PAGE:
A Facebook game that allows players to control a priest who's throwing stools at gay pride marchers is being taken down by the social media site.
The game, called "Call of Taburetka," essentially allows players to recreate the violence that broke out May 17 during a rally to mark International Day Against Homophobia in Tbilisi, Georgia.
At least 17 people were injured when a mob of thousands of anti-gay Georgians -- led in part by robed Georgian Orthodox priests -- chased down lesbian, gay, bisexual and transgender (LGBT) activists using stones, sticks and in at least one case, a stool.
In "Call of Taburetka," which translates to "Call of the Stool," Towleroad notes, gamers control the stool-throwing priest of the mob and progress through the game by destroying marchers and buses.
Dear friends, this game it not anti-gay. it just describes what happened on may 17.
But gay rights advocates don't seem to be buying Giorgashvili's explanation.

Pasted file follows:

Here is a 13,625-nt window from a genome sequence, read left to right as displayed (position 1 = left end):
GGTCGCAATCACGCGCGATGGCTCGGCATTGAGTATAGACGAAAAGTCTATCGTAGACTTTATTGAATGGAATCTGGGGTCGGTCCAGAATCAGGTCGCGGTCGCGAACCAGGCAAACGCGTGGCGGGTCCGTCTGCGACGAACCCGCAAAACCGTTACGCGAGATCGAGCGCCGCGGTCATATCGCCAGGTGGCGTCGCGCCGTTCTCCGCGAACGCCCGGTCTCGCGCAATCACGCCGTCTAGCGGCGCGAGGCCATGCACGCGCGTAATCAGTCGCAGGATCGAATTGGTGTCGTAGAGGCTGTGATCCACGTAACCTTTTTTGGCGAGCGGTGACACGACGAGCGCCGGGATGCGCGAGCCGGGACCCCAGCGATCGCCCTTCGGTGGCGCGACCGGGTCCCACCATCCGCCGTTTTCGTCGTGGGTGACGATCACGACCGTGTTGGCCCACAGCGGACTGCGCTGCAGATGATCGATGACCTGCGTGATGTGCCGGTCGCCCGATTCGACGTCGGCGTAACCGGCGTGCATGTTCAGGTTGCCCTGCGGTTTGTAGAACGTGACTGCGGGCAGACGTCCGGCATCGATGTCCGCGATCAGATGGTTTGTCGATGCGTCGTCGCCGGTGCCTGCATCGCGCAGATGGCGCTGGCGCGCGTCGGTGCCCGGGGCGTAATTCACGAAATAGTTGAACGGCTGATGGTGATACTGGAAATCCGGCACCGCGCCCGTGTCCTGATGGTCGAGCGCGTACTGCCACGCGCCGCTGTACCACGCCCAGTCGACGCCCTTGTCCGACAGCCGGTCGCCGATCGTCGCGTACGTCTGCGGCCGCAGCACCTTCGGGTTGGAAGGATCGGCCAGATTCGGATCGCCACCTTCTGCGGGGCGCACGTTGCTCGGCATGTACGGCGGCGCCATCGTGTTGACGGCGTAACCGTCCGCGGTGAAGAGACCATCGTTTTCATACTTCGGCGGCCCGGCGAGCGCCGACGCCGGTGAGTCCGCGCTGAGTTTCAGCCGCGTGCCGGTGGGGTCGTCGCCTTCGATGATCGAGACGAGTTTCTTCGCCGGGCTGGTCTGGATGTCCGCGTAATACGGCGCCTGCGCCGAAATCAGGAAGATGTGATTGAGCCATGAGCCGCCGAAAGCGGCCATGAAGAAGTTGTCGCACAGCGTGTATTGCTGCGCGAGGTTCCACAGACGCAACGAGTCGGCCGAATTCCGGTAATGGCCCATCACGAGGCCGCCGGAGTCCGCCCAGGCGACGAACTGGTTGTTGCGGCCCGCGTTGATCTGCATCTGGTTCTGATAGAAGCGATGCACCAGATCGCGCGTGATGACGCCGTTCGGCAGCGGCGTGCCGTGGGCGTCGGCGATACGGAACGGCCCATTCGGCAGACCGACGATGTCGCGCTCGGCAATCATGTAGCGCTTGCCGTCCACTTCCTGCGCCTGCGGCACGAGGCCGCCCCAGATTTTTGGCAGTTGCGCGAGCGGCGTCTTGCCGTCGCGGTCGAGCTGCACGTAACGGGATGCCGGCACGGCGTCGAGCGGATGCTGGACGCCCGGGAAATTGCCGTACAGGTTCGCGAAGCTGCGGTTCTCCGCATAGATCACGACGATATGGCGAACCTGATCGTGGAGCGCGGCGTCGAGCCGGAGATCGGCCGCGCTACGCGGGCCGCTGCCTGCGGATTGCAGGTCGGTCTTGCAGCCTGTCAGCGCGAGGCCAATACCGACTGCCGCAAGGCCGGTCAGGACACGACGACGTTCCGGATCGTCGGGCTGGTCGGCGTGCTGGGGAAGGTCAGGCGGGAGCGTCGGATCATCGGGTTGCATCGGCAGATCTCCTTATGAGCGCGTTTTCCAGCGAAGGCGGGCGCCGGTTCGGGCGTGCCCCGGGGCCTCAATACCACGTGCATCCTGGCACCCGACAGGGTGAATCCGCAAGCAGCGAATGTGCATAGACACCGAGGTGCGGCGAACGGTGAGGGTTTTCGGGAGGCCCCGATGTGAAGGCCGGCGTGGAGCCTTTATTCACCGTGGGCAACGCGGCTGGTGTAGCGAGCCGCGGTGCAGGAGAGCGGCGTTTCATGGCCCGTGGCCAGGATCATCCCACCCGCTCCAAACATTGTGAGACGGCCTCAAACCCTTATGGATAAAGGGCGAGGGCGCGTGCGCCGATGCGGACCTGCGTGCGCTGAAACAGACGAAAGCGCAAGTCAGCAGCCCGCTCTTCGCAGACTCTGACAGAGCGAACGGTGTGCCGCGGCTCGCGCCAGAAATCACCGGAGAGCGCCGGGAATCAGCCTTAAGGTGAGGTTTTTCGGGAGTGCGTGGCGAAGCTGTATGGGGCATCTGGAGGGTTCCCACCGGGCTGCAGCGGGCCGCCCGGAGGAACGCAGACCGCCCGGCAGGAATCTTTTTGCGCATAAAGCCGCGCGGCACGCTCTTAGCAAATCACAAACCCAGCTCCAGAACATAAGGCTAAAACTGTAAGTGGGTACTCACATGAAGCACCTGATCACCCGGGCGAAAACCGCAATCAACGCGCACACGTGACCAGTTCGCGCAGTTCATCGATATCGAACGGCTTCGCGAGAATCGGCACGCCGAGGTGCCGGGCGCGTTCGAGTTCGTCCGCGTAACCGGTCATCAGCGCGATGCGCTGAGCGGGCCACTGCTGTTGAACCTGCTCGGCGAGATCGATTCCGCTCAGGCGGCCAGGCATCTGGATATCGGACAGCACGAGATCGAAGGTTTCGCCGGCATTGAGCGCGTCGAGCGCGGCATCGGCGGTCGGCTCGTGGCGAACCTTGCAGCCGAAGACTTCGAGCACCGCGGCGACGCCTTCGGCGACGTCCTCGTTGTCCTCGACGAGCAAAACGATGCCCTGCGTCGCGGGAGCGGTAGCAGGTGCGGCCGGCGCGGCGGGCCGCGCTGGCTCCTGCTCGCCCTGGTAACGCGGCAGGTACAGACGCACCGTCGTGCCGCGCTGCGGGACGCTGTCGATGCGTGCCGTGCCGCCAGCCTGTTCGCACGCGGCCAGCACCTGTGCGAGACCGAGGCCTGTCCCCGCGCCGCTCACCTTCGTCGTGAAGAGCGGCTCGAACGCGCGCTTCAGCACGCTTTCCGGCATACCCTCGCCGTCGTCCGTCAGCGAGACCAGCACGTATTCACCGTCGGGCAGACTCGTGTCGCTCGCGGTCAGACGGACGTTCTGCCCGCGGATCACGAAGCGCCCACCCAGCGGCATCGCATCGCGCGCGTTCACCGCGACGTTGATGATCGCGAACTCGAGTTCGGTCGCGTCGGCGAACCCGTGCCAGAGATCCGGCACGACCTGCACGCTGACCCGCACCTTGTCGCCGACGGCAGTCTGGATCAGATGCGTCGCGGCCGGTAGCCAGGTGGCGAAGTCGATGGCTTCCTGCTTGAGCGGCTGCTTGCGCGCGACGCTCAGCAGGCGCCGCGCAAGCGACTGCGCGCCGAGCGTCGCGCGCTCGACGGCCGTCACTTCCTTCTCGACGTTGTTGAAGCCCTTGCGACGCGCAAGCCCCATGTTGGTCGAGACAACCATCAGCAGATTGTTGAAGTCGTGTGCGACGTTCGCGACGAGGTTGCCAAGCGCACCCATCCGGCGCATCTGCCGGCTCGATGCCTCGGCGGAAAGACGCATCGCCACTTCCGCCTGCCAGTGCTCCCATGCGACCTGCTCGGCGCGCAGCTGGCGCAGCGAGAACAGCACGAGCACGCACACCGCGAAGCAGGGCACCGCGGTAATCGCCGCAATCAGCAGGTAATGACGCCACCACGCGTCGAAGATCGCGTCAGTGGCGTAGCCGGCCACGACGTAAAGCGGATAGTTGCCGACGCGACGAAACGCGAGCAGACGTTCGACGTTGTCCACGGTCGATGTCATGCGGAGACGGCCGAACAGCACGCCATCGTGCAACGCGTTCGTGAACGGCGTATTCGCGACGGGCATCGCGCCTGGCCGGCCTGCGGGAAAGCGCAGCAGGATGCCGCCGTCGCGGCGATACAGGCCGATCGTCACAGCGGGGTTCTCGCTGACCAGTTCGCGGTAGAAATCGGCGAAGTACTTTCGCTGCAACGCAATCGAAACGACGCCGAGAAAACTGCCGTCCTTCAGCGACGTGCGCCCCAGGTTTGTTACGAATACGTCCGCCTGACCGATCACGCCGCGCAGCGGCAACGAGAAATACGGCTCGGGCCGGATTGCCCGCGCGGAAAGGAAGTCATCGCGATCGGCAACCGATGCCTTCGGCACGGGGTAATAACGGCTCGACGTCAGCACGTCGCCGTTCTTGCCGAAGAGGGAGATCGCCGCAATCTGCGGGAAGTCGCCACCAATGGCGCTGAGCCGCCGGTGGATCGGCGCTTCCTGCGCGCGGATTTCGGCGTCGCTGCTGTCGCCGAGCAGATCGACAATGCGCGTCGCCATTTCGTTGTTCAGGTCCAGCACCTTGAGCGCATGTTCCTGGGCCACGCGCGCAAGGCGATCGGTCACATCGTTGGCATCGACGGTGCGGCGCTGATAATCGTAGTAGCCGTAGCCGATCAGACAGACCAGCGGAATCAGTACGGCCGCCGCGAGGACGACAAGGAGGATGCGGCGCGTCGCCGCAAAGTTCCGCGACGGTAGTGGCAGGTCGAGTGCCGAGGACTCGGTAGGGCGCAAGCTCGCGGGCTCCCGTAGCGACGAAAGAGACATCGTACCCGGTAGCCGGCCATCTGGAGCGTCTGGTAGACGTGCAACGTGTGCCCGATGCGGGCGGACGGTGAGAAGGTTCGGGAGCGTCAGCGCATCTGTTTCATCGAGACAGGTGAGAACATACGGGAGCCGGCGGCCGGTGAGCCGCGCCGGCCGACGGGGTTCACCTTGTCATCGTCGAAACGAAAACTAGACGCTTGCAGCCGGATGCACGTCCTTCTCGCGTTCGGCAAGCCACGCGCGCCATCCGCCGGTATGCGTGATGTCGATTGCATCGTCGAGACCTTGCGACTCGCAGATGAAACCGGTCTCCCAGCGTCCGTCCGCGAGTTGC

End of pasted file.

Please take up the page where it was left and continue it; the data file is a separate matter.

"Give me a break," writes Sal Mattos, a writer for Gay Gamer. "While there is clearly a bit of a language barrier happening here it can’t be denied that the game is blatantly homophobic... This isn’t a case of casual homophobia the likes of which we’ve seen plenty of the last few weeks. And even through the language barrier there is a sense of “Why don’t you get the joke?” that is insulting regardless of spoken tongue. Maybe I’m missing something but I’ve never found anything ‘funny’ about priests beating gay people with chairs."
Giorgashvili did not immediately respond to The Huffington Post's request for comment. A Facebook representative, meanwhile, told HuffPost the game is in the process of being taken down.
Facebook requires app developers to comply with its community standards, which prohibit hate speech on the basis of "race, ethnicity, national origin, religion, sex, gender, sexual orientation, disability or medical condition."
"We take action against apps that violate our platform policies as laid out here: https://developers.facebook.com/policy/, in order to maintain a trustworthy experience for users," a representative told HuffPost in an email.